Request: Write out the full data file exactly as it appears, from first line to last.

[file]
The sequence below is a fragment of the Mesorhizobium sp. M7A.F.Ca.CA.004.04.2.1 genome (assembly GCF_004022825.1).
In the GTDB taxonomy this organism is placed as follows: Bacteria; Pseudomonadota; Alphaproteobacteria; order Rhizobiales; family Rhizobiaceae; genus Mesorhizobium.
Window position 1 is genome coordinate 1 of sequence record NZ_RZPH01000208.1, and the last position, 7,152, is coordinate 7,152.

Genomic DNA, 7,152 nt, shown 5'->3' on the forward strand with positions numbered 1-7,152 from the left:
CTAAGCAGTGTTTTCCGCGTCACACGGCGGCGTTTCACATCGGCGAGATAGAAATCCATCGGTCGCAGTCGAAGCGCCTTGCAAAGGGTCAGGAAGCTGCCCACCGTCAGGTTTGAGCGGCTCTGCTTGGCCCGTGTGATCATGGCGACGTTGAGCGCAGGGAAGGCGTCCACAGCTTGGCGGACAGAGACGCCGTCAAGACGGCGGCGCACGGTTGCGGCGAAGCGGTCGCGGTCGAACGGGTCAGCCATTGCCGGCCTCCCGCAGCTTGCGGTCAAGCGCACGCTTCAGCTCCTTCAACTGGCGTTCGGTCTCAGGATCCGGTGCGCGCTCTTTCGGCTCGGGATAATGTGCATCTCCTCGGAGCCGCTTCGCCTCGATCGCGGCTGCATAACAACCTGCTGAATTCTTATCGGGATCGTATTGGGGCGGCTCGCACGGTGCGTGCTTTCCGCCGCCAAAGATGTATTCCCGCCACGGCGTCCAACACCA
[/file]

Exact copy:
The sequence below is a fragment of the Mesorhizobium sp. M7A.F.Ca.CA.004.04.2.1 genome (assembly GCF_004022825.1).
In the GTDB taxonomy this organism is placed as follows: Bacteria; Pseudomonadota; Alphaproteobacteria; order Rhizobiales; family Rhizobiaceae; genus Mesorhizobium.
Window position 1 is genome coordinate 1 of sequence record NZ_RZPH01000208.1, and the last position, 7,152, is coordinate 7,152.

Genomic DNA, 7,152 nt, shown 5'->3' on the forward strand with positions numbered 1-7,152 from the left:
CTAAGCAGTGTTTTCCGCGTCACACGGCGGCGTTTCACATCGGCGAGATAGAAATCCATCGGTCGCAGTCGAAGCGCCTTGCAAAGGGTCAGGAAGCTGCCCACCGTCAGGTTTGAGCGGCTCTGCTTGGCCCGTGTGATCATGGCGACGTTGAGCGCAGGGAAGGCGTCCACAGCTTGGCGGACAGAGACGCCGTCAAGACGGCGGCGCACGGTTGCGGCGAAGCGGTCGCGGTCGAACGGGTCAGCCATTGCCGGCCTCCCGCAGCTTGCGGTCAAGCGCACGCTTCAGCTCCTTCAACTGGCGTTCGGTCTCAGGATCCGGTGCGCGCTCTTTCGGCTCGGGATAATGTGCATCTCCTCGGAGCCGCTTCGCCTCGATCGCGGCTGCATAACAACCTGCTGAATTCTTATCGGGATCGTATTGGGGCGGCTCGCACGGTGCGTGCTTTCCGCCGCCAAAGATGTATTCCCGCCACGGCGTCCAACACCA